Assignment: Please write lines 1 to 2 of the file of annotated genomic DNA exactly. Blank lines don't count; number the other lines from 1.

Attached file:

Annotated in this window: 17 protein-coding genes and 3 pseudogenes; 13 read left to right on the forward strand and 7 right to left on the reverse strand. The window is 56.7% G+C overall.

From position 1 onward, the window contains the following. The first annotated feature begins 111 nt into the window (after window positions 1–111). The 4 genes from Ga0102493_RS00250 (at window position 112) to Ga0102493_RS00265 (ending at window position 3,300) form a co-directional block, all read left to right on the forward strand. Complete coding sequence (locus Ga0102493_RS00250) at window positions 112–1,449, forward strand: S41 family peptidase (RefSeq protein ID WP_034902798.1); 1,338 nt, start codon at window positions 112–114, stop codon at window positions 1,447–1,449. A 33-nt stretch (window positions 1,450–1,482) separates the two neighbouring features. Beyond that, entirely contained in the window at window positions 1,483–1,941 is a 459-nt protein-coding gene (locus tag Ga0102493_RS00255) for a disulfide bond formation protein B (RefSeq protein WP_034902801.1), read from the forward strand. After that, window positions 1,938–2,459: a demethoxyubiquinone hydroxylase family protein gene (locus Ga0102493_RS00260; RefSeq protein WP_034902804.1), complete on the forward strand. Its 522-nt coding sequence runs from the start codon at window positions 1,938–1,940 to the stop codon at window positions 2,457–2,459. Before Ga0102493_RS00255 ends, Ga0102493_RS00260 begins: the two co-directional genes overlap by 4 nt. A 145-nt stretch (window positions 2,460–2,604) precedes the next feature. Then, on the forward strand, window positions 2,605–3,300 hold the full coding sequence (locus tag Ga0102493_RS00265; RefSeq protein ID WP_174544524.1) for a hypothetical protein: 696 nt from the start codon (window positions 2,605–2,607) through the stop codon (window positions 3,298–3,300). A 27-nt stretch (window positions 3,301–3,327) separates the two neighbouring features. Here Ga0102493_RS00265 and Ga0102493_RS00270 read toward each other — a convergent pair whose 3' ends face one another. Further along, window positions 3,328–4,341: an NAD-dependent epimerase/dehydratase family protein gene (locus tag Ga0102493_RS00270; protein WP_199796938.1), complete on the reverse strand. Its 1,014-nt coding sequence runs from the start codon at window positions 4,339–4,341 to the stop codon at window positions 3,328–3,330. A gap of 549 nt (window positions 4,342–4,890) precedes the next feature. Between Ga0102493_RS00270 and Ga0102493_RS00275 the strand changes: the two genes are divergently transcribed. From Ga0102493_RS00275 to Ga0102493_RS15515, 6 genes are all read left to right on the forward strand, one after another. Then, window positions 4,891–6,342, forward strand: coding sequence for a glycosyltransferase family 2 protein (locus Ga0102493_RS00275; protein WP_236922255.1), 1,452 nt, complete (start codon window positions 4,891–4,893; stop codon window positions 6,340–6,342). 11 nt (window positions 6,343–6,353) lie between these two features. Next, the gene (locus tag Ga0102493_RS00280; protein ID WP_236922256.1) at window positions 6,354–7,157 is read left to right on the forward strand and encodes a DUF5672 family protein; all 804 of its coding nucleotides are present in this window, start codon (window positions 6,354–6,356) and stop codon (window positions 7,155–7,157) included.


Annotated in this window: 17 protein-coding genes and 3 pseudogenes; 13 read left to right on the forward strand and 7 right to left on the reverse strand. The window is 56.7% G+C overall.

From position 1 onward, the window contains the following. The first annotated feature begins 111 nt into the window (after window positions 1–111). The 4 genes from Ga0102493_RS00250 (at window position 112) to Ga0102493_RS00265 (ending at window position 3,300) form a co-directional block, all read left to right on the forward strand. Complete coding sequence (locus Ga0102493_RS00250) at window positions 112–1,449, forward strand: S41 family peptidase (RefSeq protein ID WP_034902798.1); 1,338 nt, start codon at window positions 112–114, stop codon at window positions 1,447–1,449. A 33-nt stretch (window positions 1,450–1,482) separates the two neighbouring features. Beyond that, entirely contained in the window at window positions 1,483–1,941 is a 459-nt protein-coding gene (locus tag Ga0102493_RS00255) for a disulfide bond formation protein B (RefSeq protein WP_034902801.1), read from the forward strand. After that, window positions 1,938–2,459: a demethoxyubiquinone hydroxylase family protein gene (locus Ga0102493_RS00260; RefSeq protein WP_034902804.1), complete on the forward strand. Its 522-nt coding sequence runs from the start codon at window positions 1,938–1,940 to the stop codon at window positions 2,457–2,459. Before Ga0102493_RS00255 ends, Ga0102493_RS00260 begins: the two co-directional genes overlap by 4 nt. A 145-nt stretch (window positions 2,460–2,604) precedes the next feature. Then, on the forward strand, window positions 2,605–3,300 hold the full coding sequence (locus tag Ga0102493_RS00265; RefSeq protein ID WP_174544524.1) for a hypothetical protein: 696 nt from the start codon (window positions 2,605–2,607) through the stop codon (window positions 3,298–3,300). A 27-nt stretch (window positions 3,301–3,327) separates the two neighbouring features. Here Ga0102493_RS00265 and Ga0102493_RS00270 read toward each other — a convergent pair whose 3' ends face one another. Further along, window positions 3,328–4,341: an NAD-dependent epimerase/dehydratase family protein gene (locus tag Ga0102493_RS00270; protein WP_199796938.1), complete on the reverse strand. Its 1,014-nt coding sequence runs from the start codon at window positions 4,339–4,341 to the stop codon at window positions 3,328–3,330. A gap of 549 nt (window positions 4,342–4,890) precedes the next feature. Between Ga0102493_RS00270 and Ga0102493_RS00275 the strand changes: the two genes are divergently transcribed. From Ga0102493_RS00275 to Ga0102493_RS15515, 6 genes are all read left to right on the forward strand, one after another. Then, window positions 4,891–6,342, forward strand: coding sequence for a glycosyltransferase family 2 protein (locus Ga0102493_RS00275; protein WP_236922255.1), 1,452 nt, complete (start codon window positions 4,891–4,893; stop codon window positions 6,340–6,342). 11 nt (window positions 6,343–6,353) lie between these two features. Next, the gene (locus tag Ga0102493_RS00280; protein ID WP_236922256.1) at window positions 6,354–7,157 is read left to right on the forward strand and encodes a DUF5672 family protein; all 804 of its coding nucleotides are present in this window, start codon (window positions 6,354–6,356) and stop codon (window positions 7,155–7,157) included.